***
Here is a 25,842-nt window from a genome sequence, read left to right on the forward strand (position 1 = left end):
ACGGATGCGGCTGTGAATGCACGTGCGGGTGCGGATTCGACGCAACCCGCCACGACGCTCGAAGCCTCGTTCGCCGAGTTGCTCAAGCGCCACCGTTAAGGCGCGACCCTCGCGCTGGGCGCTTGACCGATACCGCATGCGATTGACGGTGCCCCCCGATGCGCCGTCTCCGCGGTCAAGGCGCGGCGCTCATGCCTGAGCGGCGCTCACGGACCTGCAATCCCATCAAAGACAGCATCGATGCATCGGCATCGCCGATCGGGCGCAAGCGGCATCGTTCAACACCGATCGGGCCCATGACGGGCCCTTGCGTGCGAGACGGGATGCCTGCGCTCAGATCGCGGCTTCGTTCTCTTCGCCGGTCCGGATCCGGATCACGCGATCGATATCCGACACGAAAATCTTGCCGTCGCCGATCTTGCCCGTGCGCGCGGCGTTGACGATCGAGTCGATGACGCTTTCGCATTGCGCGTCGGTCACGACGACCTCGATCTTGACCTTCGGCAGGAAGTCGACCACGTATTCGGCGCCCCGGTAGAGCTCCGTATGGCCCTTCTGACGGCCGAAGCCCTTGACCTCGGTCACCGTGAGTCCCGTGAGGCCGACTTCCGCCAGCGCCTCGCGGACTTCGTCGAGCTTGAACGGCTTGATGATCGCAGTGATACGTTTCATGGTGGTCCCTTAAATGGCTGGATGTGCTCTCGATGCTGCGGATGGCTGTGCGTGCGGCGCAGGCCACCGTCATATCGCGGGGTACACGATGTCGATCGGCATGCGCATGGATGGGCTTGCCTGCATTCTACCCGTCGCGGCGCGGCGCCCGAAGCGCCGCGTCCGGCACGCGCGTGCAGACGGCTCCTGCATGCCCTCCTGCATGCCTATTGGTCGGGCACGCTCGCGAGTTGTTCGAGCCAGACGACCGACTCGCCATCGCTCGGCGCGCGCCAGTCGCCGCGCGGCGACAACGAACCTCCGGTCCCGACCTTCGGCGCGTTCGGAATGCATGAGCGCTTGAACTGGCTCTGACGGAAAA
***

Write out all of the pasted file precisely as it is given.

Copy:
Here is a 25,842-nt window from a genome sequence, read left to right on the forward strand (position 1 = left end):
ACGGATGCGGCTGTGAATGCACGTGCGGGTGCGGATTCGACGCAACCCGCCACGACGCTCGAAGCCTCGTTCGCCGAGTTGCTCAAGCGCCACCGTTAAGGCGCGACCCTCGCGCTGGGCGCTTGACCGATACCGCATGCGATTGACGGTGCCCCCCGATGCGCCGTCTCCGCGGTCAAGGCGCGGCGCTCATGCCTGAGCGGCGCTCACGGACCTGCAATCCCATCAAAGACAGCATCGATGCATCGGCATCGCCGATCGGGCGCAAGCGGCATCGTTCAACACCGATCGGGCCCATGACGGGCCCTTGCGTGCGAGACGGGATGCCTGCGCTCAGATCGCGGCTTCGTTCTCTTCGCCGGTCCGGATCCGGATCACGCGATCGATATCCGACACGAAAATCTTGCCGTCGCCGATCTTGCCCGTGCGCGCGGCGTTGACGATCGAGTCGATGACGCTTTCGCATTGCGCGTCGGTCACGACGACCTCGATCTTGACCTTCGGCAGGAAGTCGACCACGTATTCGGCGCCCCGGTAGAGCTCCGTATGGCCCTTCTGACGGCCGAAGCCCTTGACCTCGGTCACCGTGAGTCCCGTGAGGCCGACTTCCGCCAGCGCCTCGCGGACTTCGTCGAGCTTGAACGGCTTGATGATCGCAGTGATACGTTTCATGGTGGTCCCTTAAATGGCTGGATGTGCTCTCGATGCTGCGGATGGCTGTGCGTGCGGCGCAGGCCACCGTCATATCGCGGGGTACACGATGTCGATCGGCATGCGCATGGATGGGCTTGCCTGCATTCTACCCGTCGCGGCGCGGCGCCCGAAGCGCCGCGTCCGGCACGCGCGTGCAGACGGCTCCTGCATGCCCTCCTGCATGCCTATTGGTCGGGCACGCTCGCGAGTTGTTCGAGCCAGACGACCGACTCGCCATCGCTCGGCGCGCGCCAGTCGCCGCGCGGCGACAACGAACCTCCGGTCCCGACCTTCGGCGCGTTCGGAATGCATGAGCGCTTGAACTGGCTCTGACGGAAAA